Mac shows his frustration at the tactics of the Growers' Association. Although he's pretty good at manipulating public opinion himself, we certainly feel the injustice of the Growers' strategy to starve out the workers while making themselves look good. It's a clever tactic, but it's pretty diabolical.
"That's the way it is. If Joy can do some work after he's dead, then he's got to do it. There's no such things as personal feelings in this crowd. Can't be. And there's no such things as good taste, don't you forget it." (160)
Doc cannot believe that Mac would use his friend Joy's dead body to sway the emotions of the men in the camp. But Mac explains that this is just the way things are. He has also told Doc that Joy would have loved being used to manipulate the emotions of the strikers and the public—it's work he believed in. While this is all very utilitarian, it's hard to escape the icky feeling that Mac's humanity tank is not quite full.
"That's what I'm here for, to lay our cards on the table. I told you I own an orchard, but don't think because of that I haven't your interests at heart. All of us know we can't make money unless the working man is happy." (192)
It's important to note that Mac and Jim are not the only characters who exploit people for their own purposes. Bolter, the new president of the Growers' Association, attempts to convince the two men that business has a heart, too. He tries to get on their good side so that he appears truly generous when he offers the workers their jobs back—without a raise. But Mac isn't playing. He has his own agenda to work.
Mac shivered. He moved his jaws to speak, and seemed to break the frozen jaws loose. His voice was high and monotonous. "This guy didn't want nothing for himself—" he began. His knuckles were white, where he grasped the rail. "Comrades! He didn't want nothing for himself—" (269)
If you weren't somewhat afraid of (or put off by) Mac's ability to "use" the people around him, you'll probably get there by the last page of the book. Despite Jim's complaint that Mac had too many friendly feelings toward him to make proper use of him, we see that Mac has only a hiccup of grief before pulling out the stock eulogy to turn the young man's death into something profitable for the cause.
"[...] My whole family has been ruined by this system. My old man, my father, was slugged so much in labor trouble that he went punch-drunk. He got an idea that he'd like to dynamite a slaughter-house where he used to work. Well, he caught a charge of buckshot in the chest from a riot gun." (6)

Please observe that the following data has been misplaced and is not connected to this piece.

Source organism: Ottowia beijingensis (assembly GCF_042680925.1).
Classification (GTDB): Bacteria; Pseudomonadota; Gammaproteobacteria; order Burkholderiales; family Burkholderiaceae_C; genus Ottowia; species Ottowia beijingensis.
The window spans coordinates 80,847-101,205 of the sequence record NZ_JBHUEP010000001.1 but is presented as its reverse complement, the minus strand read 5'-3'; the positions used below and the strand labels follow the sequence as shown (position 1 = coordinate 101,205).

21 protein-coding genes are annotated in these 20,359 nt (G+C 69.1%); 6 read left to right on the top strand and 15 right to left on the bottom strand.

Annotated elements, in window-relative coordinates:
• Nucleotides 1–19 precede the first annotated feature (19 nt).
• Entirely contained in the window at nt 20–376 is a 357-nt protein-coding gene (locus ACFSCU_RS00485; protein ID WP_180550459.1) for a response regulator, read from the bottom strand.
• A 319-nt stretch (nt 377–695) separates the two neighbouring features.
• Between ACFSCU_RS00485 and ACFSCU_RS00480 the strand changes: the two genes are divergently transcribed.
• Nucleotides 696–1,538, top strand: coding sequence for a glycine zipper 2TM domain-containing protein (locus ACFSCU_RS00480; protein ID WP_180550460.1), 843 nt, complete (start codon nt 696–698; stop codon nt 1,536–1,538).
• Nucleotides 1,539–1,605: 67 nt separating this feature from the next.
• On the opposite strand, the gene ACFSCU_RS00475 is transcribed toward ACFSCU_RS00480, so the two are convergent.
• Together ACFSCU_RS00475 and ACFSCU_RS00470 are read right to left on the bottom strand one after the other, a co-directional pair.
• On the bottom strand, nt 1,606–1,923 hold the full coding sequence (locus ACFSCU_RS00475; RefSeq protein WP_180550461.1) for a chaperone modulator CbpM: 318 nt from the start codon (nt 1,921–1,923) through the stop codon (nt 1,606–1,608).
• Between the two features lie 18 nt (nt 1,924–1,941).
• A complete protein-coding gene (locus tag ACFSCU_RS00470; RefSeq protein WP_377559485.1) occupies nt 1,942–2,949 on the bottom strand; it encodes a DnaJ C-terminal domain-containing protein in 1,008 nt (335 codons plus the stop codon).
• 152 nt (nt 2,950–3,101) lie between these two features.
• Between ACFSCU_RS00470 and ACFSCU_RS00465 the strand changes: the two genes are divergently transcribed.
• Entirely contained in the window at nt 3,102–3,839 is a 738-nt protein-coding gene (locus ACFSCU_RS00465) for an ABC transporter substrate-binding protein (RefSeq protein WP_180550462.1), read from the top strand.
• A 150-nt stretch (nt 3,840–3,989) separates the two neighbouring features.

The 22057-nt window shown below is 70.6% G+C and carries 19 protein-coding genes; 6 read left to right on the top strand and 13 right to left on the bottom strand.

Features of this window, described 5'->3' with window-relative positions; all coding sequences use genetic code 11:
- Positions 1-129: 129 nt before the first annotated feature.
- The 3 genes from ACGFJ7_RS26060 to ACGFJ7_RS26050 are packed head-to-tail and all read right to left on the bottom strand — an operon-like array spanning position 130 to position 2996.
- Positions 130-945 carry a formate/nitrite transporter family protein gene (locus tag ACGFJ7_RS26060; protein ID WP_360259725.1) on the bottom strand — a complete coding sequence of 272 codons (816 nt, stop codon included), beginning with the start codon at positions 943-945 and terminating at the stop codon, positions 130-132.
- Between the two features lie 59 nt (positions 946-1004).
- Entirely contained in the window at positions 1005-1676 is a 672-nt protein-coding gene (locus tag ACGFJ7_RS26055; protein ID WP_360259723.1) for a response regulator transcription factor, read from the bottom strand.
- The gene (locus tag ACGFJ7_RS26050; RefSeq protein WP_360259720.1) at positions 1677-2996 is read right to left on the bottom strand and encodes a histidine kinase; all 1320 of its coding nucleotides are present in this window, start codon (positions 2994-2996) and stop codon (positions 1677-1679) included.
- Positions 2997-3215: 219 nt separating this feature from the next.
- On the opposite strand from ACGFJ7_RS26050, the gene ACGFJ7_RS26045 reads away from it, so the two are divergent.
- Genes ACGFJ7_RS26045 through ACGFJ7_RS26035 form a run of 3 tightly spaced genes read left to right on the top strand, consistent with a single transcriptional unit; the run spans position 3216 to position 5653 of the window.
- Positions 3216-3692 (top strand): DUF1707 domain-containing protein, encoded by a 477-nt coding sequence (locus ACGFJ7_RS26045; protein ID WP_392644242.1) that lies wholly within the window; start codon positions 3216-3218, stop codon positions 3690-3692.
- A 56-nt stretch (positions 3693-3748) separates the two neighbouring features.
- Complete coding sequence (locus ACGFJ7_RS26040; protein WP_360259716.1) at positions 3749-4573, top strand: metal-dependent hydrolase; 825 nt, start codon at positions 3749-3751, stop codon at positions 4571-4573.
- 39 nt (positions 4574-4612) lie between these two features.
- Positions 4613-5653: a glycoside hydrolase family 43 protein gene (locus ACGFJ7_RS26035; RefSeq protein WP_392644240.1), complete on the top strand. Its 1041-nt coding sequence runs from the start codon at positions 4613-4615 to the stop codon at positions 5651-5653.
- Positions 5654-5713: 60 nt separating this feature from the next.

Though Jim speaks without drama about his family struggles, his directness helps us to see the magnitude of his life's misery. The physical violence suffered by Jim's father shows the littleness of any human; individual lives don't really matter in the harsh world Steinbeck describes. The fact that Jim feels deadened and resigned about his father's gruesome death speaks volumes about the lack of value placed on human suffering.
"She moved kind of like a machine, and she hardly ever said anything. Her eyes got kind of a dead look, too. But it made my old man mad. He had to fight everything with his fists. He went to work and beat the hell out of the foreman at the Monel packing house. Then he did ninety days for assault." (13-14)
Jim explains the change that came over his mother when his older sister disappeared. The loss of the young girl also marked the beginning of his father's decline into violent behavior. Jim knows that his mother's will to live left her at that moment, and this change in his mother explains the type of death she suffers later. There's no reasonable cause—just a kind of deadness that eventually takes over her whole life.
Mac explained, "Joy won't shake hands with anybody. Bones are all broken. It hurts Joy to shake hands."
The light flared in Joy's eyes again. "Why is it?" he cried shrilly. "'Cause I've been beat, that's why! I been handcuffed to a bar and beat over the head. I been stepped on by horses." (15)
Joy's physical suffering seems to have little impact on his spirit—or on his common sense, either. While his hurts have disfigured his small body, he hasn't changed his approach to helping the cause (never mind that he hasn't been so successful up to this point). Mac would like Joy to chill out so that he won't constantly have to be bailed out, but in the end, Joy's penchant for violence means that he's willing to make the ultimate sacrifice without much fuss.
"I been thinkin'," he said. "Ever since they beat me up I been thinkin'. I can't get those guys outa my head—my little wagon all burned up, an' them jumpin' on me with their feet; and two cops down on the corner watchin', and not doin' a thing! I can't get that outa my head." (155)